Repetition of consonant sounds to create a pattern--for example: rider, reader, raider, ruder. Consonace is used primarily in verse.

A pair of lines of verse, usually rhymed and of the same number of feet.



A metrical foot of one strong stress and two weak. See meter.

The literal sense of a word or its strict dictionary definition, as opposed to the attitudes, emotions and values that may usually be evoked by the word in a specific context. See connotation.


Any events occuring after the resolution. Refer to plot structure.

Converstation between or among characters.

A story written to be performed by actors. The script of a drama is made up of dialogue and stage directions. Dramas are generally divided into large units called acts, which are likewise commonly divided into scenes. Refer to comedy, genre, and tragedy.



A poem of lamentation for the dead. In Greek and Latin poetry, elegies were written in alternating pentameters and hexameters.

The omission of part of a word (o’er, ne’er) to make a line conform to a metrical pattern.


A poetic line in which the end of the line coincides with the end of the grammatical unit, usually the sentence. An example of end-stopped lines appear in Ode on Melancholy by John Keats:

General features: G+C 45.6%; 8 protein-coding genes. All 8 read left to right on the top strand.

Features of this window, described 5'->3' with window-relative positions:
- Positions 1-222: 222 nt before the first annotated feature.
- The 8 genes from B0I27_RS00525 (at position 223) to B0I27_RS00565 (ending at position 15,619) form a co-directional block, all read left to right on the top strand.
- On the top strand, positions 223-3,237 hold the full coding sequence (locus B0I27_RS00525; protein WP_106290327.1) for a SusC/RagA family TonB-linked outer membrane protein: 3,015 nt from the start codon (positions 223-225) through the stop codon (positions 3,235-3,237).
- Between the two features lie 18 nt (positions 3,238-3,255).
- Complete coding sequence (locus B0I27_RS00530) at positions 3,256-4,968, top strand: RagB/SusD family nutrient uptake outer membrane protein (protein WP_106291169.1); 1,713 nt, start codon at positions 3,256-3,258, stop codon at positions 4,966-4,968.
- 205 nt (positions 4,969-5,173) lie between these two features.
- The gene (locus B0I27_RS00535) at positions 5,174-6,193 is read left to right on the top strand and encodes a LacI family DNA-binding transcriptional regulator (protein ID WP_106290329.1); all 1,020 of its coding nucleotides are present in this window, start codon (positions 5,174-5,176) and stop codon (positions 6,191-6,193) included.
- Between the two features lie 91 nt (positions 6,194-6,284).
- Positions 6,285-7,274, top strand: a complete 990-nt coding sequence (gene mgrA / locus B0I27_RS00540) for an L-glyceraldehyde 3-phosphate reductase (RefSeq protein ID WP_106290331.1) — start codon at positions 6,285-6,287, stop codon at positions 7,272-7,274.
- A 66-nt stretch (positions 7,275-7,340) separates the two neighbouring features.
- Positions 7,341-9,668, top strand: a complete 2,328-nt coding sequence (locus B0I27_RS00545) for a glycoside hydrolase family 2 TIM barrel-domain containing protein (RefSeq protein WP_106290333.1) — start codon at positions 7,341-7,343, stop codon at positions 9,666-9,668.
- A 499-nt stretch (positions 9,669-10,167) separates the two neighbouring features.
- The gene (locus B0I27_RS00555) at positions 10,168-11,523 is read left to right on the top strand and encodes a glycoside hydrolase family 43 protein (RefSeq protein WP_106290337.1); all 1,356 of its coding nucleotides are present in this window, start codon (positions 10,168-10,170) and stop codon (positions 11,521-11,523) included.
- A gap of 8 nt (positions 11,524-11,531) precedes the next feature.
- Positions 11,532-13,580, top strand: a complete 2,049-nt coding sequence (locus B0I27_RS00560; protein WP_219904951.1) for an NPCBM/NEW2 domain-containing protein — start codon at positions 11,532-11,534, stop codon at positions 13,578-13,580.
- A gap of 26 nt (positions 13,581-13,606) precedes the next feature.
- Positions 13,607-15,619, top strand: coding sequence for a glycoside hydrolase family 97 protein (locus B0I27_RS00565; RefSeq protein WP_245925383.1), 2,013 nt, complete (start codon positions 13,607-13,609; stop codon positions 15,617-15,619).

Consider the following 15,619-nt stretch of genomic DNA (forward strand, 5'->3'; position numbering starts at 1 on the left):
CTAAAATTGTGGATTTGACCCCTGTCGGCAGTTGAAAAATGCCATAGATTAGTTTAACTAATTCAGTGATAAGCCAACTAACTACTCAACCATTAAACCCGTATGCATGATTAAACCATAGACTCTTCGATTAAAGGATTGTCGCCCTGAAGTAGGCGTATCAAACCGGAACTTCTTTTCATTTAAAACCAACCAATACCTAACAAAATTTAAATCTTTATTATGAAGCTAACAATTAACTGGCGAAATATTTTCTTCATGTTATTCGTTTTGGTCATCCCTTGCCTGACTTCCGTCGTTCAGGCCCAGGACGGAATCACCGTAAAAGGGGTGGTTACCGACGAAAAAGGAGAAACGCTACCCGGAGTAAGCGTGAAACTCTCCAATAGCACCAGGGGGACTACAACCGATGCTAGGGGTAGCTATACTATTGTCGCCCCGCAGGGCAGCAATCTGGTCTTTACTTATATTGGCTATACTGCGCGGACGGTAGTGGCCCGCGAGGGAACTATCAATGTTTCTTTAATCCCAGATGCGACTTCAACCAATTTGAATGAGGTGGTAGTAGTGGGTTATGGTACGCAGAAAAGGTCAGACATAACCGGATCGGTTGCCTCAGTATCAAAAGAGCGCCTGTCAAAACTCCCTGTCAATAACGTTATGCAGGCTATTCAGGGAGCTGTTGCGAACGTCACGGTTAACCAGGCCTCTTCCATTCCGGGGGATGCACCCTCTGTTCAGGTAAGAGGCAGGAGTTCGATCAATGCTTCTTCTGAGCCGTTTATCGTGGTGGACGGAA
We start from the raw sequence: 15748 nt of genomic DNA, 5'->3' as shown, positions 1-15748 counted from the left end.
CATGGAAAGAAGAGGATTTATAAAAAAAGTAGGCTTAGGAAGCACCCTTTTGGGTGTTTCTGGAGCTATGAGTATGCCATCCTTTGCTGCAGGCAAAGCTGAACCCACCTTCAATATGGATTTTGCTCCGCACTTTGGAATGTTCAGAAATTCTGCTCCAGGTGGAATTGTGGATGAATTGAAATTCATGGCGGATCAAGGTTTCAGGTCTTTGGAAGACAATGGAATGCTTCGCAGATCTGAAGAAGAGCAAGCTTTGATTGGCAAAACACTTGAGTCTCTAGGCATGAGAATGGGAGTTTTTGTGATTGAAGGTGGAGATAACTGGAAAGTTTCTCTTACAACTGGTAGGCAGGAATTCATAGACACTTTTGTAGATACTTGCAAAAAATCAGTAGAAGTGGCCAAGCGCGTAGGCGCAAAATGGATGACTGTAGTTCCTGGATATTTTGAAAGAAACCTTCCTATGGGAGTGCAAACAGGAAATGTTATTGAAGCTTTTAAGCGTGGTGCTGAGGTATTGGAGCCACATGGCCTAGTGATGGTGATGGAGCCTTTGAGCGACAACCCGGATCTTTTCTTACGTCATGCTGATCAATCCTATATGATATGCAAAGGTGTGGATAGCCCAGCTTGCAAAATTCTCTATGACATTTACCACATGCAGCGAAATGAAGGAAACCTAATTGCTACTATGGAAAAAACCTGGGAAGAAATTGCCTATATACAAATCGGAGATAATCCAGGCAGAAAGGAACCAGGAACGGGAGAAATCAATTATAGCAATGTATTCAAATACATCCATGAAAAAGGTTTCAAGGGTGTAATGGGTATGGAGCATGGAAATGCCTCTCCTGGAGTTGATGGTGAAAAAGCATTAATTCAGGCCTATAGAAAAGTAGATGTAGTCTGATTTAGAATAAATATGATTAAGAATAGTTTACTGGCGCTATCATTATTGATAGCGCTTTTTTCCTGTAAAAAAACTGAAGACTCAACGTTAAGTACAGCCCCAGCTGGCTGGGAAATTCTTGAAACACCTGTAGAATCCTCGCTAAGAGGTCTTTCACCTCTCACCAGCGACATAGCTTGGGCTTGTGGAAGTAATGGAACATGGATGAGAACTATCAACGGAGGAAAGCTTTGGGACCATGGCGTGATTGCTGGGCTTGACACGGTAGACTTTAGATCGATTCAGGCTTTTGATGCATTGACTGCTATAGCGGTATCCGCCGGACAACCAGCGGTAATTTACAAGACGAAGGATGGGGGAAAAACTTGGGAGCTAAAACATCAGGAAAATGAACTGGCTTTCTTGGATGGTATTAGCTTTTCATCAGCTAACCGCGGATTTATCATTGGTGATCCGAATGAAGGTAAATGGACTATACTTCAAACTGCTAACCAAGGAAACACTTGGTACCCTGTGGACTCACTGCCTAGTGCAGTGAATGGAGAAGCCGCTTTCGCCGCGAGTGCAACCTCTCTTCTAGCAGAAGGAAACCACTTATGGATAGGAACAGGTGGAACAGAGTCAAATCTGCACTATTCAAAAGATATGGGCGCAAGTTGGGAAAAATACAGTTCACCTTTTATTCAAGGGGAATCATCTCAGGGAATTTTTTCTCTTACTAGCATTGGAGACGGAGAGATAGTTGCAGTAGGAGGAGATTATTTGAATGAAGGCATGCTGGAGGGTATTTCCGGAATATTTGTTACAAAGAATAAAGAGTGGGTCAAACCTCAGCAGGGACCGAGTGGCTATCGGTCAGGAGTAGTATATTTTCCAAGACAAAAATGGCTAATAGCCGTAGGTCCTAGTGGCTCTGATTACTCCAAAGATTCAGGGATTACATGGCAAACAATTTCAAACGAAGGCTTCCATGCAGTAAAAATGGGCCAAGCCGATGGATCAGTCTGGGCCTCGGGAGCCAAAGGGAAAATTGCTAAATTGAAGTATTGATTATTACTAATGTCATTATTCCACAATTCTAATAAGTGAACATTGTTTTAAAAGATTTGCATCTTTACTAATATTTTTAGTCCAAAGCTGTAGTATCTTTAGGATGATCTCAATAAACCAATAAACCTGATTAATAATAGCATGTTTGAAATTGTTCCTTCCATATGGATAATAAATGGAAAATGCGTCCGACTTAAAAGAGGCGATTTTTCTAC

For shade to shade will come too drowsily,
And drown the wakeful anguish of the soul.

A line which ends before grammatical and semantic unity has been achieved and where the sense therefore carries on to the next line without a pause. An example of enjambment appears in lines 1.89-93 of Endymion by John Keats:

Full in the middle of this pleasantness
There stood a marble altar, with a tress
Of flowers budded newly; and the dew
Had taken fairy fantasies to strew
Daisies upon the sacred sward,. . .

A long narrative poem with an exalted style and heroic theme. See heroic couplet.


A short quotation cited at the start of a book or chapter to point out its theme. Also an inscription on a monument or building explaining its purpose. Lorraine Hansberry's play A Raisin in the Sun takes its title from a line within the Langston Hughes' poem "Dream Deferred," which also serves as the epigraph to the play.

A final section of a work which serves to conclude the whole.


A moment of great understanding and clarity for a character.